Who should be Fighting Evil

Moses is the example.

Professor Gerald Aranoff,

Prof. G. Aranoff
Prof. G. Aranoff
INN:GA

For previous article on this subject, click here.

Some have suggested, as does the Soncino commentary, that God is speaking the opposite  when he asks this of Job, using a rhetorical question.  Soncino has a sub-title; “Job Ironically Invited to Rule the World.”

Surely the Malbim has it exactly right.  My proof is Moses.  One opinion is that Moses wrote the Book of Job.  Moses he struck down the Egyptian and hid him in the sand.  God tells Job:  Bury them all in the earth with the same Hebrew word in both places!

(Exodus 2:11-15):

Some time after that, when Moses had grown up, he went out to his kinsfolk and witnessed their labors. He saw an Egyptian beating a Hebrew, one of his kinsmen. He turned this way and that and, seeing no one about, he struck down the Egyptian and hid him in the sand. When he went out the next day, he found two Hebrews fighting; so he said to the offender, Why do you strike your fellow?” He retorted, Who made you chief and ruler over us? Do you mean to kill me as you killed the Egyptian?” Moses was frightened, and thought: Then the matter is known! When Pharaoh learned of the matter, he sought to kill Moses; but Moses fled from Pharaoh. He arrived in the land of Midian, and sat down beside a well.

This compares beautifully to (Job 40:11-14):

Scatter wide your raging anger; See every proud man and bring him low. See every proud man and humble him, And bring them down where they stand. Bury them all in the earth; Hide their faces in obscurity. Then even I would praise you For the triumph your right hand won you.

In the Baba Bathra 15a one view is “You say that Moses wrote his book and the section of Balaam and Job.”

Sanhedrin 58b states that the Egyptian Moses killed and buried in the sand was indeed worthy of death:

“R. Hanina said: If a heathen smites a Jew, he is worthy of death for it is written, He turned this way and that and, seeing no one about, he struck down the Egyptian (Exodus 2:12). R. Hanina also said: He who smites an Israelite on the jaw, is as though he had thus assaulted the Divine Presence; for it is written, one who smiteth man [i.e. an Israelite] attacketh the Holy One It is a snare for a man to pledge a sacred gift rashly And to give thought to his vows only after they have been made (Proverbs 20:25).”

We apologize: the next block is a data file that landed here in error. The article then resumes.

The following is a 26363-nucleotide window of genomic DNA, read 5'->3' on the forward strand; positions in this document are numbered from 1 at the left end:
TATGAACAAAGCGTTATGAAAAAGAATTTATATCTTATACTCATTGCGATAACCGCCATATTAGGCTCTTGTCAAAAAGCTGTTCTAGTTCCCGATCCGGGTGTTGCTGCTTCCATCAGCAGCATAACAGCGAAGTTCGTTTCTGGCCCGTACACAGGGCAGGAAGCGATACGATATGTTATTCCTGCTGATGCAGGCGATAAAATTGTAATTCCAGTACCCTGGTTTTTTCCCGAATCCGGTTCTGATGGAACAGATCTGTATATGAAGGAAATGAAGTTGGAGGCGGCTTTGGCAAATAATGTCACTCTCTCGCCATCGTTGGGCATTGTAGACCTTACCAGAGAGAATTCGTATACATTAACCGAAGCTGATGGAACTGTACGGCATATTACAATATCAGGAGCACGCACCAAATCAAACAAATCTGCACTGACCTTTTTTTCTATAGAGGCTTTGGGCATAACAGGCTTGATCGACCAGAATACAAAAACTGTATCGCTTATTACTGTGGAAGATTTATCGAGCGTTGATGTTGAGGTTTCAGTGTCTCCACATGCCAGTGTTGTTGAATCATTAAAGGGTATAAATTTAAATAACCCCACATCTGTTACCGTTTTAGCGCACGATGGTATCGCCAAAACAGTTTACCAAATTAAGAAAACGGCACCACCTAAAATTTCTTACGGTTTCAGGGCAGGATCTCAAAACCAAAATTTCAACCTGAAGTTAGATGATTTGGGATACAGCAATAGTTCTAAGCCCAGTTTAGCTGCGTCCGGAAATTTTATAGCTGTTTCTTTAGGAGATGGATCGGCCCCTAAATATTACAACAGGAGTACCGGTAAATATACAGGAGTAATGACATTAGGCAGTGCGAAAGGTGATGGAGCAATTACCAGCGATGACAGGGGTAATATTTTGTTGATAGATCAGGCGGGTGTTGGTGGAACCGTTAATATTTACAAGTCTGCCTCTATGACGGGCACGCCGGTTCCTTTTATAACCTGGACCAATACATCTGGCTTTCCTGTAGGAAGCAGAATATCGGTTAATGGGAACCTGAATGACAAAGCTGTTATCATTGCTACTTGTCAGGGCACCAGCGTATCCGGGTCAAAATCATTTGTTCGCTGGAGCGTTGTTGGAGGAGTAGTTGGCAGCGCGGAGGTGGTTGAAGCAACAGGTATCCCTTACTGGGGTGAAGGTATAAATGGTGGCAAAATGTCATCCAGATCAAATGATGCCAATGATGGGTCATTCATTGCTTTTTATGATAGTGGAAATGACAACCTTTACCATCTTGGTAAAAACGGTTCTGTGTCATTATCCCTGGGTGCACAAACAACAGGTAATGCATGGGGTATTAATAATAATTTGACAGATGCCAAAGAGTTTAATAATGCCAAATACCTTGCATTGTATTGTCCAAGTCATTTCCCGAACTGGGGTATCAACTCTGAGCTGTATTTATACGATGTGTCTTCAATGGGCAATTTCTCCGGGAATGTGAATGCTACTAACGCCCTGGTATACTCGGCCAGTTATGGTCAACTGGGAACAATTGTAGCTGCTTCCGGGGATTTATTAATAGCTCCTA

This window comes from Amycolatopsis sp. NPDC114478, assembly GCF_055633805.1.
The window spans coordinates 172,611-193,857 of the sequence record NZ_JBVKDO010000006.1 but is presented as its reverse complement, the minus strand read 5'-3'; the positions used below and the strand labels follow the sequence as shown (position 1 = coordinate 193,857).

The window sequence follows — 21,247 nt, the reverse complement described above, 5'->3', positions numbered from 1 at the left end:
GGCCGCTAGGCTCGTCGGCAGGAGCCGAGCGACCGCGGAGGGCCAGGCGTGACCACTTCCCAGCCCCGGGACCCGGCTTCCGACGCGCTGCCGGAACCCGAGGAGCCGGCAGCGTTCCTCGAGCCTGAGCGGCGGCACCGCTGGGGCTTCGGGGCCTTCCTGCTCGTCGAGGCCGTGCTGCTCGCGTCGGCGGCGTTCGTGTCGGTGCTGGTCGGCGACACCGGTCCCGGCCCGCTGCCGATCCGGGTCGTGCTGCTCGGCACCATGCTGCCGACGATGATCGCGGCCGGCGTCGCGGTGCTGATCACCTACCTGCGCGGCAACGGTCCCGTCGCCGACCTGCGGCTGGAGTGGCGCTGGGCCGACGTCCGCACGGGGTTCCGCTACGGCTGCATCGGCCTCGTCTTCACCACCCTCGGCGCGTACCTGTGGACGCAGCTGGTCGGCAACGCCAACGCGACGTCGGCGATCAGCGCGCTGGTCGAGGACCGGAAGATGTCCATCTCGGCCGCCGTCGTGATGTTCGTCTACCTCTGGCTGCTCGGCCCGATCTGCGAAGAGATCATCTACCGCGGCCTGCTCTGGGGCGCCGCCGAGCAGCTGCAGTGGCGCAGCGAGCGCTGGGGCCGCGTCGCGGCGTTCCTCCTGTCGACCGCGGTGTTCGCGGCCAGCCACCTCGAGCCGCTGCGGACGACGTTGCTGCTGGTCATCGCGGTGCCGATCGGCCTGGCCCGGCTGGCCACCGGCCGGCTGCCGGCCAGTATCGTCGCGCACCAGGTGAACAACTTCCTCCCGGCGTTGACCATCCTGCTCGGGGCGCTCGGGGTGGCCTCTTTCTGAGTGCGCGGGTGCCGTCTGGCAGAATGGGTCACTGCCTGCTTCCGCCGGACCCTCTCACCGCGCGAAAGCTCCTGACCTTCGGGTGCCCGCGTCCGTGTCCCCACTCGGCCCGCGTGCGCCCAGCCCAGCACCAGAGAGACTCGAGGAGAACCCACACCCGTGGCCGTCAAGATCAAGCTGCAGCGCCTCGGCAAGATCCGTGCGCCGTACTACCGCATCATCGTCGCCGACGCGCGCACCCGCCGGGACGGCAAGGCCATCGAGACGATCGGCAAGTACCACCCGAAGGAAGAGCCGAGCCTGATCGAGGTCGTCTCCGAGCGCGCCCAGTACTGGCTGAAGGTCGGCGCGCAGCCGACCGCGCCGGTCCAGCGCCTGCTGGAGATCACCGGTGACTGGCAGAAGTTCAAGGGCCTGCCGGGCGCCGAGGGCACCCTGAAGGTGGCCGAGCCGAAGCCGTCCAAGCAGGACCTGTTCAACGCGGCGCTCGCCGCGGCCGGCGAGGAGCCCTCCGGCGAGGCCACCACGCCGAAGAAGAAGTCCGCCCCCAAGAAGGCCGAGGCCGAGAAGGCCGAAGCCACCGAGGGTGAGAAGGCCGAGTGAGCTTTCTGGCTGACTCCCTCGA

Perhaps this offends the sensibilities of some that a true prophet of God would do killing and that God would approve.   To support their sensibilities they twist the plain meaning of Job.  The Soncino commentary on Job has Job 40:14 as irony where the words are meant the opposite of their usual sense.  Job with Hebrew Text and English Translation Commentary by Rabbi Dr. Victor E. Reichert, Soncino Press, 1960, page 211:

“Then will I also confess unto thee . Ibn Ezra renders: “I will also praise thee.” The turn of the phrase is unexpected…Is God thinking of Job’s many proud boasts of innocence, culminating in the splendidly bold utterance with which his great self-vindication had drawn to its close? If you would abase the proud, you must begin at home, then when you have subdued your own arrogance, I could praise you as able to save yourself.  This self-salvation might be scornful irony …”

To me the correct reading is as the Malbim says: “Then even I would praise you For the triumph your right hand won you (Job 40: 14).  If you can lead conduct as this, and not withstanding, you will be called god creator.  For not only with The Creator of the world, it is appropriate to refer to His great strength , but also to great prophets [ancient].”

Moses killed the Egyptian and buried him in the sand.  Then Moses was frightened, and thought: Then the matter is known! Surely, Moses expected wide support from fellow Israelites and not attacks against him by prominent left-wingers. Because of the evil attacks against Moses, he had to flee Egypt: When Pharaoh learned of the matter, he sought to kill Moses; but Moses fled from Pharaoh. He arrived in the land of Midian, and sat down beside a well.

We see other examples of prophets killing the wicked, such as: Then Elijah said to them, “Seize the prophets of Baal, let not a single one of them get away.” They seized them, and Elijah took them down to the Wadi Kishon and slaughtered them there (1 Kings 18:40).

Especially now with the Ayatollah in Iran ranting and raving worse day by day and with the woeful lack of world progress in fighting anti-Semitism and terror---we need religious and civil leaders to call for Scatter wide your raging anger; See every proud man and bring him low. See every proud man and humble him, And bring them down where they stand. Bury them all in the earth; Hide their faces in obscurity. Then even I would praise you For the triumph your right hand won you.



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